To diagnose plantar fasciitis, your doctor will ask questions about your symptoms and your past health. He or she will also do a physical exam of your feet that includes watching you stand and walk.
X-rays aren't helpful in diagnosing plantar fasciitis, because they do not show ligaments clearly. But your doctor might take X-rays if he or she suspects a stress fracture, bone cyst, or other foot or ankle bone problems. X-rays may show whether a heel spur is present, but a bone spur does not necessarily mean that a person has plantar fasciitis.
If the diagnosis is not clear, you may have other tests. Tests that are done in rare cases include ultrasound, MRI, blood tests, bone scans, and vascular testing, which can evaluate blood flow in the foot and lower leg. If your doctor suspects nerve entrapment, you may have neurological testing.
The goals of treatment for plantar fasciitis are to:
Most people recover completely within a year. Out of 100 people with plantar fasciitis, about 95 are able to relieve their heel pain with nonsurgical treatments. Only about 5 out of 100 need surgery.footnote 1
Treatment that you start when you first notice symptoms is more successful and takes less time than treatment that is delayed.
There are many methods you can try to relieve the heel pain of plantar fasciitis. Even though their effectiveness has not been proved in scientific studies, these methods, used alone or in combination, work for most people.footnote 2
Avoid using only heat on your foot, such as from a heating pad or a heat pack for at least the first 2 or 3 days. Heat tends to make symptoms worse for some people. If you use contrast baths, which alternate hot and cold water, make sure you end with a soak in cold water. If you try a heating pad, use a low setting.
If your weight is putting extra stress on your feet, your doctor may encourage you to try a weight-loss program.
If nonsurgical methods such as rest, ice, and stretching exercises help relieve your plantar fasciitis symptoms, continue using them. If you have not improved after 6 weeks, your doctor may recommend that you continue those methods but add other nonsurgical treatments, such as:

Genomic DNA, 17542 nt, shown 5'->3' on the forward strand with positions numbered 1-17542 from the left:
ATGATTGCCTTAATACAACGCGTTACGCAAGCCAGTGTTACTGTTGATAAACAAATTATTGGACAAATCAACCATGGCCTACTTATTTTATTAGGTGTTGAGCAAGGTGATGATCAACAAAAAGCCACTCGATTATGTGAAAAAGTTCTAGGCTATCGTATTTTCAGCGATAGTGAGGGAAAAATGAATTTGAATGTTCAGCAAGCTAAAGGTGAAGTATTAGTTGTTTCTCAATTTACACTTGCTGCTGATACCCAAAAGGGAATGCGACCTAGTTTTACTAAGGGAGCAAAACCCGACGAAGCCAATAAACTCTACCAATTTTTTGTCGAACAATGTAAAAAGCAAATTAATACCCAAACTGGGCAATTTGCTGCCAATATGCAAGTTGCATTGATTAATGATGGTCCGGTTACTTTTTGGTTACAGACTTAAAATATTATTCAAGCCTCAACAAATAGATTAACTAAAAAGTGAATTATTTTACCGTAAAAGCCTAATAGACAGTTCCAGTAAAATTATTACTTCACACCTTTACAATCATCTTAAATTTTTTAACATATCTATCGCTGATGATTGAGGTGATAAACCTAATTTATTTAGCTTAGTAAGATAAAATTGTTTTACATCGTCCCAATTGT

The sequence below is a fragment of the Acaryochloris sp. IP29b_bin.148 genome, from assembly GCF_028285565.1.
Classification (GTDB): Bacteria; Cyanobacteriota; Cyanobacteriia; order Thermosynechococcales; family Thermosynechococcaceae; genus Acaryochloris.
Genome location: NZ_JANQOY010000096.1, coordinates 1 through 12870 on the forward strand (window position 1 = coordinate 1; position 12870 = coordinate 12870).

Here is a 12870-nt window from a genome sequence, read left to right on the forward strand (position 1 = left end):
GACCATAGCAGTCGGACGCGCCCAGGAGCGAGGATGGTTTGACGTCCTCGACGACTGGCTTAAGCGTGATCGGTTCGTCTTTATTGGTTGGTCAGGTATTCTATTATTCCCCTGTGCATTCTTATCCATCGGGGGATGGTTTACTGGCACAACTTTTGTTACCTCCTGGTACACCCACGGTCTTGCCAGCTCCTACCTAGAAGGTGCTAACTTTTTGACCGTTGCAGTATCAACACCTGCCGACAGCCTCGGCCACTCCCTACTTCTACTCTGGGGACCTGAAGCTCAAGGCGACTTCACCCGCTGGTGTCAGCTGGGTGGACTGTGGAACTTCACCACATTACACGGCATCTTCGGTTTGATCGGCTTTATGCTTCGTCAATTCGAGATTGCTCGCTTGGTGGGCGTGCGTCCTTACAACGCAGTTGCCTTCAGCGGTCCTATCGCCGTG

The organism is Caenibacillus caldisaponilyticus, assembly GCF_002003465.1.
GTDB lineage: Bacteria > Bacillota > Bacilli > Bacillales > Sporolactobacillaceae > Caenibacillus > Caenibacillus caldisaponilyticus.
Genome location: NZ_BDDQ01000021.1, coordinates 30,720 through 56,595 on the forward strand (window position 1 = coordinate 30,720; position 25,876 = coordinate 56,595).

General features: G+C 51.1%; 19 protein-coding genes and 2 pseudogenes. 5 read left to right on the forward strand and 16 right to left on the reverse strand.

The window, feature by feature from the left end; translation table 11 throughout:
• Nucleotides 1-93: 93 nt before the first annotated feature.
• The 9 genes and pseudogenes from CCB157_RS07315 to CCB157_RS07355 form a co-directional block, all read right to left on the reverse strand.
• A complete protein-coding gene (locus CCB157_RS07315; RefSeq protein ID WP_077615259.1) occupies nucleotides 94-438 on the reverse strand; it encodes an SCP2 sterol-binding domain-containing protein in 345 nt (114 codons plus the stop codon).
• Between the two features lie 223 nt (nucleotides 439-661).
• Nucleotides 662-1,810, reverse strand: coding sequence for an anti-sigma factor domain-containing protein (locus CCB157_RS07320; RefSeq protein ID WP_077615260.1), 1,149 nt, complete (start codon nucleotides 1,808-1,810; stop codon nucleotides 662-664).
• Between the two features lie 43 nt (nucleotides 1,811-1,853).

Formal physical therapy instruction can help make sure you properly stretch your Achilles tendon and plantar fascia ligament. Doctors usually consider surgery only for severe cases that do not improve.
Your doctor may suggest corticosteroid shots if you have tried nonsurgical treatment for several weeks without success.footnote 1 Shots can relieve pain, but the relief is often short-term. Also, the shots themselves can be painful, and repeated shots can damage the heel pad and the plantar fascia.
Out of 100 people with plantar fasciitis, about 95 are able to relieve their heel pain with nonsurgical treatments. Only about 5 out of 100 need surgery. footnote 1If you are one of the few people whose symptoms don't improve in 6 to 12 months with other treatments, your doctor may recommend plantar fascia release surgery. Plantar fascia release involves cutting part of the plantar fascia ligament in order to release the tension and relieve the inflammation of the ligament.
If you are trying to lose weight and you develop plantar fasciitis when you begin exercising, especially jogging, talk with your doctor about other types of activity that will support your weight-loss efforts without making your heel pain worse. An activity like swimming that doesn't put stress on your feet may be a good choice.
If your plantar fasciitis is related to sports or your job, you may have trouble stopping or reducing your activity to allow your feet to heal. But resting your feet is very important to avoid long-lasting heel pain. Your doctor or a sports medicine specialist may be able to suggest a plan for alternating your regular activities with ones that do not make your pain worse.
If you exercise frequently, ask your doctor whether physical therapy or referral to a sports medicine specialist, podiatrist, or orthopedist is appropriate.
Some questions you may want to ask about exercise include:
The following steps will help prevent plantar fasciitis or help keep the condition from getting worse if you already have it:
If you feel that work activities caused your heel pain, ask your human resources department for information about different ways of doing your job that will not make your heel pain worse. If you are involved in sports, you may want to consult a sports training specialist for training and conditioning programs to prevent plantar fasciitis from recurring.
The first steps your doctor will recommend to treat plantar fasciitis are ones you can take yourself. Different people find that one method or a combination of methods works best for them.
Try the following methods:
Often athletes develop foot problems because they train in shoes that are worn out or don't fit properly. Replace your shoes every few months, because the padding wears out. Also, replace shoes if the tread or heels are worn down. While replacing shoes is expensive, it is less expensive—and less painful—than a long-lasting heel problem. Other sensible training techniques, such as avoiding uneven or hard surfaces, can help prevent plantar fasciitis from occurring or returning.